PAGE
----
Minnesota voters could weigh in this November on a measure that would mean more funding for roads and bridges — but could mean less money would be available for other priorities in the state’s budget, like health care and education.
HF4437, sponsored by Rep. Paul Torkelson (R-Hanska), proposes to amend the state’s constitution to dedicate sales tax revenues from motor vehicle repair and replacement parts toward road and bridge construction.
Last year, lawmakers passed a transportation funding law that shifted multiple transportation-related sales tax revenue sources away from the General Fund. Future Legislatures, though, could move those dollars away from transportation, bill supporters say, making it necessary to amend the constitution to dedicate those funds toward roads and bridges.
“Everyone in this state is dependent upon the transportation system,” said Torkelson, who chairs the committee. “And there is broad agreement that it is underfunded.”
The House Transportation Finance Committee approved the bill, as amended, on a split voice-vote Thursday and re-referred it to the House Taxes Committee. A companion, SF3837, sponsored by Sen. Scott Newman (R-Hutchinson), is awaiting action by the Senate Taxes Committee.
Under current law, tax revenues generated through auto repairs and sales of auto parts go into the state’s General Fund, to be divvied up by lawmakers among a number of funding areas during the biennial budgeting process.
The bulk of the state’s transportation budget, meanwhile, is made up of revenues from dedicated funding sources like Minnesota’s gas tax, other fees, and funding from the federal government.
Supporters of the bill — which included a diverse coalition of business and labor groups that testified during Thursday’s hearing — say those dedicated funds aren’t keeping up. And the chances of finding the political will to generate more funds through those existing avenues — like increasing the gas tax for third time in 30 years — are slim-to-none.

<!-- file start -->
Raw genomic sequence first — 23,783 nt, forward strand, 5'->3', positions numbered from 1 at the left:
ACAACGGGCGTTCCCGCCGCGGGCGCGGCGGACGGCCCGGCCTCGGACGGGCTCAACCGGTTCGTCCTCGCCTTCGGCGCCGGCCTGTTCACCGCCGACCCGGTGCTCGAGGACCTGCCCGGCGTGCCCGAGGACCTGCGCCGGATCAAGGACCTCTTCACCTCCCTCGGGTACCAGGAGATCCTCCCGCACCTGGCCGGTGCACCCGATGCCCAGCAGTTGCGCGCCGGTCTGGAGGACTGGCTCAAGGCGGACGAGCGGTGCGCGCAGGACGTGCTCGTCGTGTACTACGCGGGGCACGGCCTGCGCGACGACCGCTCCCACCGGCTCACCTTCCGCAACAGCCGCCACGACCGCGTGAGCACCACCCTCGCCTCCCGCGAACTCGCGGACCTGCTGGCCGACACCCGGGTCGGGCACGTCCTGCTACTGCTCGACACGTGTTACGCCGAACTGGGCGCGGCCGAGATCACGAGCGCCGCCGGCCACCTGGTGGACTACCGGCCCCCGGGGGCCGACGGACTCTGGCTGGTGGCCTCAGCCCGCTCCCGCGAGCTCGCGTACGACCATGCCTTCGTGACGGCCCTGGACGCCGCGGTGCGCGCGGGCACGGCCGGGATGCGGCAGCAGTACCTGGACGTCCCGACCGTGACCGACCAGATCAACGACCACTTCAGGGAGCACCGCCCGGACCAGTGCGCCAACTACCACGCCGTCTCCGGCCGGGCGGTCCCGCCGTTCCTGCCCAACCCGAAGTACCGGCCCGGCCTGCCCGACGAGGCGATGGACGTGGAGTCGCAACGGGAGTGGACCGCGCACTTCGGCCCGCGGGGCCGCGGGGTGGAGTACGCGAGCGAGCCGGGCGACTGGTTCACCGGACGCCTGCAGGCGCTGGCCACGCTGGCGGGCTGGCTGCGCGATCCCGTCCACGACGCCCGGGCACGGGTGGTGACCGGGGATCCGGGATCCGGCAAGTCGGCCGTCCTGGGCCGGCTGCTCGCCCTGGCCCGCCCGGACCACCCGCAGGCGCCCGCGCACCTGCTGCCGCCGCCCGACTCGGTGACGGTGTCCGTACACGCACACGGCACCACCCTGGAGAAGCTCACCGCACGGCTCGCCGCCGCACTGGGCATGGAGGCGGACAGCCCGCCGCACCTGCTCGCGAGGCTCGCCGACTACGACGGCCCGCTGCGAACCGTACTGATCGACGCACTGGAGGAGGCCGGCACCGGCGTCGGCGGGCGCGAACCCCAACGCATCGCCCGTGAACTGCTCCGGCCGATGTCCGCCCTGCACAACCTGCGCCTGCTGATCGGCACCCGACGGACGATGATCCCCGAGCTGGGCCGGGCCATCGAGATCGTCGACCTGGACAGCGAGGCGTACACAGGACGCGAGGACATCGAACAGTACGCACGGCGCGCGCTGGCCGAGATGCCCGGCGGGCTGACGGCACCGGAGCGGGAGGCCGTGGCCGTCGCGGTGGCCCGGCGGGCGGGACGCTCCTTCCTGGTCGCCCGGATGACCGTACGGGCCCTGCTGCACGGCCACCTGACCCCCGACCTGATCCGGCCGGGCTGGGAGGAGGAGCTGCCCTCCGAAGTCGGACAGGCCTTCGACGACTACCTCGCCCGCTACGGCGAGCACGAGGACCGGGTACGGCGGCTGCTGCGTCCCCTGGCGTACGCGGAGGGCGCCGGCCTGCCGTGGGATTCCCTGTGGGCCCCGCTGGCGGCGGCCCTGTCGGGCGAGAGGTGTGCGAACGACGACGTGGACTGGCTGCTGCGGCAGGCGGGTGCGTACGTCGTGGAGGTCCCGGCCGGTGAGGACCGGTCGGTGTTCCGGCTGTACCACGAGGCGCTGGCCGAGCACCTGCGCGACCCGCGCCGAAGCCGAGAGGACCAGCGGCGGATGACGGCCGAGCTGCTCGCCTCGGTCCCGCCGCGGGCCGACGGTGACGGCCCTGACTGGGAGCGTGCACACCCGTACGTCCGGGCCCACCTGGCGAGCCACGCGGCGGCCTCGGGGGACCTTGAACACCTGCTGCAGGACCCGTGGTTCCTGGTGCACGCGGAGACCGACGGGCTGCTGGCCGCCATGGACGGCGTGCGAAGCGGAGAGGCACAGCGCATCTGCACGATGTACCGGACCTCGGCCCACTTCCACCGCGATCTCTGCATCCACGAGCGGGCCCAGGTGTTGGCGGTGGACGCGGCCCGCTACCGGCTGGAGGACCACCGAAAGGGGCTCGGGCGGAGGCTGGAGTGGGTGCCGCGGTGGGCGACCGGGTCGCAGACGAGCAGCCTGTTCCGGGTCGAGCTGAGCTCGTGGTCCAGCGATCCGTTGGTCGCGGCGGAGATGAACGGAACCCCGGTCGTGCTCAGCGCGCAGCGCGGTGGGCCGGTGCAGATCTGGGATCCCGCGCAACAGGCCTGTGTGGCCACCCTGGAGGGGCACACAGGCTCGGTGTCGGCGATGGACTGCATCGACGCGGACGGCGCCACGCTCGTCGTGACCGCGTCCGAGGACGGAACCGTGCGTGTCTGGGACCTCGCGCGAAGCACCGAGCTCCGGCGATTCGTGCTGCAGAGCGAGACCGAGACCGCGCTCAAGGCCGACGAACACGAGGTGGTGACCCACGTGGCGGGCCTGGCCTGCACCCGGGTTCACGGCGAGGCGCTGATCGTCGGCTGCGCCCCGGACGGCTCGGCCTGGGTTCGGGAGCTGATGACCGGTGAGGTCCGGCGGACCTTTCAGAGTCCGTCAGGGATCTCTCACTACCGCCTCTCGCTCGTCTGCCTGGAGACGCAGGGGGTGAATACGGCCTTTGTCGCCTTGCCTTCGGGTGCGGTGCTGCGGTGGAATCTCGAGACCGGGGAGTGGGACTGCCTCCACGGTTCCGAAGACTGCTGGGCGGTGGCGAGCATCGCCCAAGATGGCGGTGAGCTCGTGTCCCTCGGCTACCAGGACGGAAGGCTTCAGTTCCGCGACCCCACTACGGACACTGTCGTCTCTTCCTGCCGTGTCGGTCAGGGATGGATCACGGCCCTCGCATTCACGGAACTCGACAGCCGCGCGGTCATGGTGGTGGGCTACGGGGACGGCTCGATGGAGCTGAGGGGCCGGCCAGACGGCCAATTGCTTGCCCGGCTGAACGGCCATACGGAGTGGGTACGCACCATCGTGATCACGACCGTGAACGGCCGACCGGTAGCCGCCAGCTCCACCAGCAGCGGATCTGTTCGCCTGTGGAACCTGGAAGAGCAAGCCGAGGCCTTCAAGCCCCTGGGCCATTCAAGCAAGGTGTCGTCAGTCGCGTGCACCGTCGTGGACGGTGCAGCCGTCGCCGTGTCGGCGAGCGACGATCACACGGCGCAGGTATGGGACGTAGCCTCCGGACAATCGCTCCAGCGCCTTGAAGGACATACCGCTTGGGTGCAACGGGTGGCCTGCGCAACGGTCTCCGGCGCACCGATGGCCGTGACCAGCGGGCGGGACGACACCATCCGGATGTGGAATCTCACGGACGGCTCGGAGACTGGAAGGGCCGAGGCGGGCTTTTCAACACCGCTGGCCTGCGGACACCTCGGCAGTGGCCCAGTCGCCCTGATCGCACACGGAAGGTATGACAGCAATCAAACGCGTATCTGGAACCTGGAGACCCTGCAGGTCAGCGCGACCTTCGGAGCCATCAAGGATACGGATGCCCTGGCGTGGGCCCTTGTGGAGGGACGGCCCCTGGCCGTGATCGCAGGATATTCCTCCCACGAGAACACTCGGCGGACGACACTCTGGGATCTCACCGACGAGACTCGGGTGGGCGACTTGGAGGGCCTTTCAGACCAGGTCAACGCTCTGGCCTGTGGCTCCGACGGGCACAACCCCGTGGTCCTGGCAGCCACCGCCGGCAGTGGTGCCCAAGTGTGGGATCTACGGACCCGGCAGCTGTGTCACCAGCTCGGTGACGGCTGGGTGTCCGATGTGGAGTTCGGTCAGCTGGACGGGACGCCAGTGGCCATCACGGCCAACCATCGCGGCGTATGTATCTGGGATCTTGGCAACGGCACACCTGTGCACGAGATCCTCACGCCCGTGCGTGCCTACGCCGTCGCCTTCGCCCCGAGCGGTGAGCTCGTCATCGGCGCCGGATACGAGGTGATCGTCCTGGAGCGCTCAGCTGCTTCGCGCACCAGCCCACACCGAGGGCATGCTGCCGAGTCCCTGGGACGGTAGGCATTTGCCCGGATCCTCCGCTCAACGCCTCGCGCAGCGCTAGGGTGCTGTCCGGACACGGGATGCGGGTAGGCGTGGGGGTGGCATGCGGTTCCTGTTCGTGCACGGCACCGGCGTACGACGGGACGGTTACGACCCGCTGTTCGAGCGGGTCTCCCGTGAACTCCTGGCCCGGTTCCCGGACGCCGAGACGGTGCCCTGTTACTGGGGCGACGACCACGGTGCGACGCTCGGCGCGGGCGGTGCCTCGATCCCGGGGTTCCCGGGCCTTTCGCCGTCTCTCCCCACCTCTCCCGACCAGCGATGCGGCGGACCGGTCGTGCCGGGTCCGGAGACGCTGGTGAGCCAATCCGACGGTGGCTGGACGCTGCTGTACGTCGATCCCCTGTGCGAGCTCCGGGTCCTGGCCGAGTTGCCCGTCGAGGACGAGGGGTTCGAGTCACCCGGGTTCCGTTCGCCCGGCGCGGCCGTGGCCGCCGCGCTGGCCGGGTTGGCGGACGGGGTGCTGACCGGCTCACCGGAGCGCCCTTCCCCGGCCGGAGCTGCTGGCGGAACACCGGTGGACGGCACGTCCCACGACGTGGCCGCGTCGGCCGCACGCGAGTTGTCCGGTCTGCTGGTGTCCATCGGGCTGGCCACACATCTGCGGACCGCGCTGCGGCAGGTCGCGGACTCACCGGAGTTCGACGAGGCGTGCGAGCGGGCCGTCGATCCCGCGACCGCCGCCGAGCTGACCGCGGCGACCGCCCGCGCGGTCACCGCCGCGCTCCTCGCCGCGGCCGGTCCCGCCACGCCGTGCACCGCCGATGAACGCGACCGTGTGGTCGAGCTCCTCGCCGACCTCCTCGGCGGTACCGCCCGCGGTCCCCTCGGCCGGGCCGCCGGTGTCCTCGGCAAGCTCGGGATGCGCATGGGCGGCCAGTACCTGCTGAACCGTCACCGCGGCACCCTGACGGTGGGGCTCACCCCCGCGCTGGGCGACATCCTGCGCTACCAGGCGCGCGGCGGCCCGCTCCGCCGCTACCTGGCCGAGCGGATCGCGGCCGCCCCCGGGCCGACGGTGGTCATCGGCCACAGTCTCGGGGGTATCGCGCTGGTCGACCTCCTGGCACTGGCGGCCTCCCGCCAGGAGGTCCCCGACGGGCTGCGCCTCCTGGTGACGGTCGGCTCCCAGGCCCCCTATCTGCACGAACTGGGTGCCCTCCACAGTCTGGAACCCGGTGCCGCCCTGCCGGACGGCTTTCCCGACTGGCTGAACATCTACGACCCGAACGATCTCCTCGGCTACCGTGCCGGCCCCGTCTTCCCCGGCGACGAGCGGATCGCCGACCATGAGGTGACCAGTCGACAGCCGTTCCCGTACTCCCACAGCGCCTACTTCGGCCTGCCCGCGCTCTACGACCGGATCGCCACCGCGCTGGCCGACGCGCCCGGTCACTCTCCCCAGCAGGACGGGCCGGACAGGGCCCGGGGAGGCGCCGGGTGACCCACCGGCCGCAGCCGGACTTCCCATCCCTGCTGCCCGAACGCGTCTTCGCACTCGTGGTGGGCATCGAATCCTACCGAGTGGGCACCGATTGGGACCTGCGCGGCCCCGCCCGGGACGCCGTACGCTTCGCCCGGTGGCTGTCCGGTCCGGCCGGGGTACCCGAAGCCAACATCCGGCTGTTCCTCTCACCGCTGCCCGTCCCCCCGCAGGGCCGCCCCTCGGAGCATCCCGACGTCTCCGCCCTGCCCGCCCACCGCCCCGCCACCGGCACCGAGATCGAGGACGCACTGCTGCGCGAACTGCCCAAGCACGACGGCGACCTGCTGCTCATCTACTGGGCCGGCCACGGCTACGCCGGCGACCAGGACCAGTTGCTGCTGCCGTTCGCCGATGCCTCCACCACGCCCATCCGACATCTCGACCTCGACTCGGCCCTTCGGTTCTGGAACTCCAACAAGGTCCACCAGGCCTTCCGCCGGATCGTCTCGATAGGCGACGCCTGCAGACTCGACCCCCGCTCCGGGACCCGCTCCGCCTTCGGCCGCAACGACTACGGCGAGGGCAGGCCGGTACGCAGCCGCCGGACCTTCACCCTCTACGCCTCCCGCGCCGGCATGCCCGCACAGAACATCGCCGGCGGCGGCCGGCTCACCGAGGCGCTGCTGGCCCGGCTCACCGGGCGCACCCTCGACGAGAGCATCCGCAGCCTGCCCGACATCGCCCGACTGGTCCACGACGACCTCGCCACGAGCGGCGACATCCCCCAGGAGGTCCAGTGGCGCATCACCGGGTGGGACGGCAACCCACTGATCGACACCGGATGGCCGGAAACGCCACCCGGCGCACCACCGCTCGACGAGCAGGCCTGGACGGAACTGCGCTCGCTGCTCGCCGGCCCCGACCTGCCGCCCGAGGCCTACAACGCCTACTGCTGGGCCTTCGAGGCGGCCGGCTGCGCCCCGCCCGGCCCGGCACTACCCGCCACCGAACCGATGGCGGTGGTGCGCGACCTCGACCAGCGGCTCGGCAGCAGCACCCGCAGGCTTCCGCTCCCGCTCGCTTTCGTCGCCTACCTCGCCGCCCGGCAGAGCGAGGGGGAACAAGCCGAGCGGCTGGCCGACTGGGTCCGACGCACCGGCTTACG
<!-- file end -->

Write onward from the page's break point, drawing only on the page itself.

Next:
“We know that transportation has been dependent on dedicated funding,” Torkelson said. “And we know that that dedicated funding has been inadequate.”
Opponents, though, noted the proposal wouldn’t raise new funds for the state’s transportation system; rather it would enshrine a shift of existing revenues in the state’s constitution. They said the plan would handcuff state lawmakers, and it would pit transportation against the state’s other major funding priorities.
The bill also neglects both Twin Cities and Greater Minnesota transit systems, leaving them out of the formula that would allocate the newly-dedicated funds.
“We all want jobs for our laborers … We all want funds for our roads,” said Rep. Paul Rosenthal (DFL-Edina). “But this is not the way to do it. This is the coward’s way out.”
If the amendment were adopted by voters, it would go into effect July 1, 2020. Under a formula that would be created, 95.5 percent of revenue collected would be allocated to the Highway User Tax Distribution Fund for use on state roads and highways. The remaining 4.5 percent of revenues would be directed to the Small Cities Assistance Program to fund local road projects.
The dedicated funding would be phased in over fiscal years 2021-24, distributing 60 percent of estimated revenue to transportation in Fiscal Year 2021 and increasing to 100 percent starting in Fiscal Year 2025.
What would voters see on the ballot?
“Shall the Minnesota Constitution be amended to increase funding for roads and bridges by dedicating existing sales tax revenue from the sale of motor vehicle parts?"